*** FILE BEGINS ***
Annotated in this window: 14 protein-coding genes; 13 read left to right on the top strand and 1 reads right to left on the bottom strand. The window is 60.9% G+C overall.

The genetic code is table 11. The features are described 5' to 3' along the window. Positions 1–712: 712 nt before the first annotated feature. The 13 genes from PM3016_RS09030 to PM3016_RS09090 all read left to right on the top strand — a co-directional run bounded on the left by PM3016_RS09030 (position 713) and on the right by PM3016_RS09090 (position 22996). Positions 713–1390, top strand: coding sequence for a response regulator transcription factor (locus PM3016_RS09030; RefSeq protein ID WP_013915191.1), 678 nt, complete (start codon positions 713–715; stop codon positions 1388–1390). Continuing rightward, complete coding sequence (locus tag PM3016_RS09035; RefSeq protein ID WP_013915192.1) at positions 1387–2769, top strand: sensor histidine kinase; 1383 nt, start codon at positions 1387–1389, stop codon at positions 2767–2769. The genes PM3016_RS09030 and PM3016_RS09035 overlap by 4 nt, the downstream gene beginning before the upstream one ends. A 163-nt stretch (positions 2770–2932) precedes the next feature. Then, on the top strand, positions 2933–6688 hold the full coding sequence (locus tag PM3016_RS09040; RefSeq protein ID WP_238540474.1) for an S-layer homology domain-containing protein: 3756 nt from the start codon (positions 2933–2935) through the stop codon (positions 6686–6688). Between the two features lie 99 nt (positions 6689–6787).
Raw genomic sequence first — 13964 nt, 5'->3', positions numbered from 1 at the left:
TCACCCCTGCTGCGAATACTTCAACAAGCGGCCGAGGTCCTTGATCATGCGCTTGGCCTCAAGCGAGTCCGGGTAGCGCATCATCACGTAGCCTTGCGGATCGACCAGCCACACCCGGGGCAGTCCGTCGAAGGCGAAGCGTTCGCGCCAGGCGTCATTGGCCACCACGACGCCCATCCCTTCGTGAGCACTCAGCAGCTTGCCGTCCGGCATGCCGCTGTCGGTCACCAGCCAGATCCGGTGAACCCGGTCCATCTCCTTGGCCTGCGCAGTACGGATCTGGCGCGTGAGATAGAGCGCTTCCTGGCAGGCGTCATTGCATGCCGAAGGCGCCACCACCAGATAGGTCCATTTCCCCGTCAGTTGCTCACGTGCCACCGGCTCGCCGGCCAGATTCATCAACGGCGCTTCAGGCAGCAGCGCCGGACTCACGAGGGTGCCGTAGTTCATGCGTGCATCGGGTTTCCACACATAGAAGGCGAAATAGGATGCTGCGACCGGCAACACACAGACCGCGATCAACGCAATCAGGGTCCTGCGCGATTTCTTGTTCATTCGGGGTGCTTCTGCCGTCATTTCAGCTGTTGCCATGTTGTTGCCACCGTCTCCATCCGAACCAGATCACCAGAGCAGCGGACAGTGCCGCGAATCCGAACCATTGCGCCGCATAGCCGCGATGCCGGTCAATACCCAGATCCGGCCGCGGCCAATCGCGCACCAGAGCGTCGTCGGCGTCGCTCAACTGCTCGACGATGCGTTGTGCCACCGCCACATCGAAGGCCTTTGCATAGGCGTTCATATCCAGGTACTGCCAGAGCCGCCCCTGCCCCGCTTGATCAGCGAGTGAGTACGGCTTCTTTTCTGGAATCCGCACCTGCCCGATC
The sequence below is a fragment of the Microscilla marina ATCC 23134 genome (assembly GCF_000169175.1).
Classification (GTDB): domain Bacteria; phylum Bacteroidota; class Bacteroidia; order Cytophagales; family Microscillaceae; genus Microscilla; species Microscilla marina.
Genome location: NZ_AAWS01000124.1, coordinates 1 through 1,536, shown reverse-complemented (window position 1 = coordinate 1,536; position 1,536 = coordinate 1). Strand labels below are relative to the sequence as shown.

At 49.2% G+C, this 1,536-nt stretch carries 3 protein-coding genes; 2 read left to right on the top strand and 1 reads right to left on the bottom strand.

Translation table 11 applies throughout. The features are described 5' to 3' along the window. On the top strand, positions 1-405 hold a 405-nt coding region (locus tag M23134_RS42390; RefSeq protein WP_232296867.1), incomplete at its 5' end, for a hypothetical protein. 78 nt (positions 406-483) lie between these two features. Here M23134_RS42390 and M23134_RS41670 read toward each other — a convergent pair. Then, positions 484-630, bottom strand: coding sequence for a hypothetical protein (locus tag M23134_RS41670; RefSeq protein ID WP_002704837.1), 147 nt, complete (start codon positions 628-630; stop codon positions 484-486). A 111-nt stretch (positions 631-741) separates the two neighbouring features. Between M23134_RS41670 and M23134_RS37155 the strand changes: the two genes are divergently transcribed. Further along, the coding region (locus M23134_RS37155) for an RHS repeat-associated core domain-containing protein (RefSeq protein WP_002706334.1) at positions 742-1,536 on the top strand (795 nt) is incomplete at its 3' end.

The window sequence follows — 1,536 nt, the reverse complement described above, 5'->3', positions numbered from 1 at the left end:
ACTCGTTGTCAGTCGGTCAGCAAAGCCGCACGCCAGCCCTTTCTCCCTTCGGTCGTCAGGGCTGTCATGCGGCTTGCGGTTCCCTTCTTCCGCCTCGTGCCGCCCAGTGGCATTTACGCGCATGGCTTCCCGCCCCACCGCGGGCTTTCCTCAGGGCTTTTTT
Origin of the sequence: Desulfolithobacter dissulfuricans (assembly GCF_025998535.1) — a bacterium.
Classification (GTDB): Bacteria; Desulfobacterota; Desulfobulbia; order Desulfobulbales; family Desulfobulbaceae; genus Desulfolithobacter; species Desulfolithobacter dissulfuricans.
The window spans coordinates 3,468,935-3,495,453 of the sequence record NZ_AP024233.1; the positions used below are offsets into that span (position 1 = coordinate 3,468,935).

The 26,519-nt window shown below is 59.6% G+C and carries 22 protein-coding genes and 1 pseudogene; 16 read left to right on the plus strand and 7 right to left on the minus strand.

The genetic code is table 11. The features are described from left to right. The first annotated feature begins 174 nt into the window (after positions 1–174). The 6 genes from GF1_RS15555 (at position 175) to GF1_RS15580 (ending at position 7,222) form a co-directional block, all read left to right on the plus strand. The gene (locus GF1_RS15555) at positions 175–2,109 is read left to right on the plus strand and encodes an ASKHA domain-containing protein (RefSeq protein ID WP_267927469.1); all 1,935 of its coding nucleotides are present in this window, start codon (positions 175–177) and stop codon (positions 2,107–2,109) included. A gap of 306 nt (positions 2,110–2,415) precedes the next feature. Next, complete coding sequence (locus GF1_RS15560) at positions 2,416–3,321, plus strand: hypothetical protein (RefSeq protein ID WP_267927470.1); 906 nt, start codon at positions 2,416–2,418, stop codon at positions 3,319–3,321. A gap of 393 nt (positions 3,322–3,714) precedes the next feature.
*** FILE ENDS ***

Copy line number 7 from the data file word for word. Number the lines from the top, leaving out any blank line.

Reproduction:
Genome location: NZ_AAWS01000124.1, coordinates 1 through 1,536, shown reverse-complemented (window position 1 = coordinate 1,536; position 1,536 = coordinate 1). Strand labels below are relative to the sequence as shown.